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Catholic Pocket Dictionary/Old Dispensation

THE OLD DISPENSATION              1

RELIGION IN THE ANCIENT WORLD              1

CHARACTER OF PAGANISM              1

THE CHOSEN PEOPLE              2

THE MISSION OF THE HEBREWS              2

 

Four Empires or monarchies, i e., powerful states, preceded the Roman Empire, Assyria, with its capital, Nineveh, wielded imperial power from about 625 to 1300 B. C. In 625 Assyria was overthrown and Babylon became the seat of Empire, 538- 625. Its greatest ruler was Nabuchodonosor. His grandson, Baltassar, lost Babylon taken by Cyrus, founder of the Persian Empire, which in turn was conquered by Alexander the Great, in 331 B.C. The new Macedonian Empire fell asunder with the death of Alexander, its founder, and out of its ruins arose many smaller states and kingdoms which in the course of time fell under Rome, which from a city-state became complete conqueror of the civilized world. This period coincided with the coming of Christ.

 

All these monarchies were pagan monarchies. Paganism is the turning away of fallen man from the one true God and his law. The "gentiles," heathens, pagans, began to worship many gods (polytheism). Others paid religious veneration to demons or subordinate spirits; to ancestors, kings, living or dead (apotheosis) or to personified virtues and vices, even the most shameful. Still others who had a philosophical turn of mind, put the visible universe in the place of God (pantheism), or dreamt of two hostile divinities, the good and evil (dualism). Others deified mere matter, the flesh and its desires (materialism). Some recognized a blind necessity, to which even the gods were subject, as the highest power (fatalism). The insufficiency and absurdity of all these human inventions landed many in universal doubt (skepticism).

 

These false doctrines led to an ever increasing corruption and immorality which manifested itself in idolatry, superstition and human sacrifices. It was chiefly through the intercourse of pagan nations with the Hebrew people; that truths of the primitive revelations which had been lost were revived among them.

 

Of all the ancient nations, the Israelites, "the chosen people," were alone in possession of the true religion, a direct, divine revelation. In Abraham, God gave them their ancestor, and the promise that the Redeemer would issue from his family. Through Moses He freed them from the bondage of Egypt, and gave them the Decalogue, judicial and ceremonial laws and a high priest. According to their national or Mosaic law, God Himself was the immediate ruler of Israel (Theocracy).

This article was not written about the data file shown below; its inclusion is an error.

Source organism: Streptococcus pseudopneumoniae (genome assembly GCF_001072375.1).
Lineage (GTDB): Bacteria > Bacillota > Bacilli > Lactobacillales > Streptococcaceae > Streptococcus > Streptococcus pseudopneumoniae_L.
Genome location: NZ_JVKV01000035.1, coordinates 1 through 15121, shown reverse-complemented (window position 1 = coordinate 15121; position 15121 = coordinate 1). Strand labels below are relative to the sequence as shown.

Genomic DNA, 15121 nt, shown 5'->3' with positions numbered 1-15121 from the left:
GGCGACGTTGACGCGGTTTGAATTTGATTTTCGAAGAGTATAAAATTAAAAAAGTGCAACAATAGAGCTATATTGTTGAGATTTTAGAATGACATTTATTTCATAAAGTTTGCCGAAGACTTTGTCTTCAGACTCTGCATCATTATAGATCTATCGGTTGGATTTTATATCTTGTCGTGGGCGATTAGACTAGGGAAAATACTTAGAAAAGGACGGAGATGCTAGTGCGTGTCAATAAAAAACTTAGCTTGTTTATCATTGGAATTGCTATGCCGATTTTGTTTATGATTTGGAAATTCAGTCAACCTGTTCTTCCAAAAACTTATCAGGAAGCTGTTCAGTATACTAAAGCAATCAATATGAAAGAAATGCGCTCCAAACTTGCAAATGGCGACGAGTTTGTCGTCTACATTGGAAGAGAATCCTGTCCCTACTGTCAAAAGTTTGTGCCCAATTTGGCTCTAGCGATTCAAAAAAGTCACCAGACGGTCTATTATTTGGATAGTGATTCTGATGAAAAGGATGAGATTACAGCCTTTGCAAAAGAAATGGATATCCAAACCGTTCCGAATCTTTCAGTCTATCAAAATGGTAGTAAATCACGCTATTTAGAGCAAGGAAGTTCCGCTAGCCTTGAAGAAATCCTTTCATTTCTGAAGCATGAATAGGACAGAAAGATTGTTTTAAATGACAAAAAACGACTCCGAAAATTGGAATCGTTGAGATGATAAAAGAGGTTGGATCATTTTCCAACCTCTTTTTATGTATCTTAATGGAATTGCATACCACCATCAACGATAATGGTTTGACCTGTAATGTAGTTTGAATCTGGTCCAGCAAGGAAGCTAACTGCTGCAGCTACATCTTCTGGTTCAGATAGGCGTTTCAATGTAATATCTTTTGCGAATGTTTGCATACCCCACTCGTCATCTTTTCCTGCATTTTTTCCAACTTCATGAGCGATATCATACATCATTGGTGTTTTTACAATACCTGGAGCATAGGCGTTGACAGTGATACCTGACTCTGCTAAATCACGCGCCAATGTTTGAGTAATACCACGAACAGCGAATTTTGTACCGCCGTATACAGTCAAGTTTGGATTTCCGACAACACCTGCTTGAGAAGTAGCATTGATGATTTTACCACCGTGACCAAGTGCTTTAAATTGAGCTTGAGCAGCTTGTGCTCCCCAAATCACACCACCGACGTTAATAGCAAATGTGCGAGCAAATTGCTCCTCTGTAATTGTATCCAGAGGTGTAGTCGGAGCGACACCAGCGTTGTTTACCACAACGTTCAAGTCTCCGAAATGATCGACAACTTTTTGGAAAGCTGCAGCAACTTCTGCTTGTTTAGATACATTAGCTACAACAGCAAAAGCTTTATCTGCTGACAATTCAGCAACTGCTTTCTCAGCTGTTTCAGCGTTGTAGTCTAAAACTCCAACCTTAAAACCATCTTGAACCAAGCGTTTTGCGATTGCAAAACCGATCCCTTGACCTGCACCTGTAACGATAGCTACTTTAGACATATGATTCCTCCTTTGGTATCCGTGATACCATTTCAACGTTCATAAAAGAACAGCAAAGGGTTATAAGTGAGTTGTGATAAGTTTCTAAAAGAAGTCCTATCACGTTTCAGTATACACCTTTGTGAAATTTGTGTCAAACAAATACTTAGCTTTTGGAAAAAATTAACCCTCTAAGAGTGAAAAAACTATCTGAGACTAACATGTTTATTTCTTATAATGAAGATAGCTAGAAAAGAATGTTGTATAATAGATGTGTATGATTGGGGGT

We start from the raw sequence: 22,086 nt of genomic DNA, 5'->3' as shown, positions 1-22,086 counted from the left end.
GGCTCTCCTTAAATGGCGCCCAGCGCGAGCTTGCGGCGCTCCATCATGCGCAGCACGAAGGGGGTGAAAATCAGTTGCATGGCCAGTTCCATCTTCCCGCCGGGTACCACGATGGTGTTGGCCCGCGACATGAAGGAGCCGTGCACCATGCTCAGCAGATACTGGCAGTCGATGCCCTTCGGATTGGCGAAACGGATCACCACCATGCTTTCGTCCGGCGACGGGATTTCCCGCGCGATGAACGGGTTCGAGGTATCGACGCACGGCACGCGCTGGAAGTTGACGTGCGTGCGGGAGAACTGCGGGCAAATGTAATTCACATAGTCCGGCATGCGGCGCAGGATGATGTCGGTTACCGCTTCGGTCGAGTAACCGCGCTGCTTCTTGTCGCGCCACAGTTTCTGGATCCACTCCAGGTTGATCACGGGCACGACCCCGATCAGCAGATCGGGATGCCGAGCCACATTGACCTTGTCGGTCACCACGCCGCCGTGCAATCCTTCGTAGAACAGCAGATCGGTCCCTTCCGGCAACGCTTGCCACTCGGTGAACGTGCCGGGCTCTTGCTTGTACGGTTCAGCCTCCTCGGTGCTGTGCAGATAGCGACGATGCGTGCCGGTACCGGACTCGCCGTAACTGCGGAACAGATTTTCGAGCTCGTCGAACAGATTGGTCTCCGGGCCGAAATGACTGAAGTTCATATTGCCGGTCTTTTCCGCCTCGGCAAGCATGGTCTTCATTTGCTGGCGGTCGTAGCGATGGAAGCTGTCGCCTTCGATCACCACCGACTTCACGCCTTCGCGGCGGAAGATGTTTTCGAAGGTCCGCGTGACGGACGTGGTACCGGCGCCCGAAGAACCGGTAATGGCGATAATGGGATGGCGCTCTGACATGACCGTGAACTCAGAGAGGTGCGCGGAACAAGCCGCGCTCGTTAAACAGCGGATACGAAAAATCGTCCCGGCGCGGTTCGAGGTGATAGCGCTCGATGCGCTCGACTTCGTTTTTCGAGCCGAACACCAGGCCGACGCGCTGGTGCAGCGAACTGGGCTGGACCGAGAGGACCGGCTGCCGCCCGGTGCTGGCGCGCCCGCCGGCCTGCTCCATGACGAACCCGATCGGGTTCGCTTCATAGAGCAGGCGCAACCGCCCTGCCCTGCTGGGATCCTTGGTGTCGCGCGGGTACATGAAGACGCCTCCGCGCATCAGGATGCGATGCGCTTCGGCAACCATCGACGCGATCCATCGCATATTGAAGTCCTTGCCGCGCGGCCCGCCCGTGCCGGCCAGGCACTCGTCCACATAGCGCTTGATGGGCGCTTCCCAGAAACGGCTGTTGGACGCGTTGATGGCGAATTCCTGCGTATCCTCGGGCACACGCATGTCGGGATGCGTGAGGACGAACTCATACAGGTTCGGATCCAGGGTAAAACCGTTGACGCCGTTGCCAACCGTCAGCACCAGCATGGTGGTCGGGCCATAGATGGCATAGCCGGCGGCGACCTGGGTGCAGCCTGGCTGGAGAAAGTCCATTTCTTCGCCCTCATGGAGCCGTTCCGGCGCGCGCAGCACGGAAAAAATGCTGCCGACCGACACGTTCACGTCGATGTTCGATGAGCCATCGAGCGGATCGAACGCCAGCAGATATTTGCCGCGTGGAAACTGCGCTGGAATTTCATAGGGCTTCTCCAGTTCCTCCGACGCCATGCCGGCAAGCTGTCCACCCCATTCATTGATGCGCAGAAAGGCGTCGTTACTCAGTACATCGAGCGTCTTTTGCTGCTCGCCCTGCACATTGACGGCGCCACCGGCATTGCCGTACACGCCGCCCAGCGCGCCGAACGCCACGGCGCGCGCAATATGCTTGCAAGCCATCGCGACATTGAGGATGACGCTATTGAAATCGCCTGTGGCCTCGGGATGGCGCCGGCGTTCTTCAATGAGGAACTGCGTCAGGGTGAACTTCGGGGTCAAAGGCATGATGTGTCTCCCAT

Under the Judges they conquered Canaan, the Promised Land, and formed for four hundred fifty years a theocratic republic, with the Tabernacle and the Ark of the Covenant as their national center. The introduction of the kingdom followed in 1099 B. C. (Saul, David and Solomon), the building of Solomon's temple, and after Solomon's death, the separation of the one into the two hostile kingdoms of Judea and Israel, 975 B. C.


Rapid as was the decay of the chosen people, God did not abandon them. He sent them prophets to preserve uncorrupted amid error and sin, the doctrine of the one true God, to keep alive the faith in the promised Redeemer and to announce the time of His coming. All the sacrifices, ceremonies and institutions of the chosen people were types of the expected Savior. The dignities of the three representatives of God, the High Priest, the Prophet and the King, were to be united in the Redeemer of the world.

 

Of utmost importance was the providential mission of the Hebrews to revive the worship of the true God (Monotheism) and the knowledge of His moral law among the heathen nations. Placed by Providence on the highway of nations where the commercial roads and caravans of Europe, Asia and Africa intersected each other, they came in contact with all the ancient monarchies. Thus it happened, that when the time of Christ's coming approached, many pagans embraced the worship of God, rejected their heathen practices and adopted the moral precepts and even the ceremonies of the Mosaic law.


On the other hand, this intermingling of the Jews with other nations reacted on themselves. Sects like those of the Pharisees and Sadducees, political parties, favoring the adoption of Greek manners and learning (Hellenism), dangerous schools of philosophy arose among them.


Their worship of God became merely external and tinctured with intense fanaticism, national pride and hatred of the Gentiles. The great majority expected in the coming Messiah, not a Redeemer who would deliver them from error and sin, but a conqueror who would free them from the Roman yoke.








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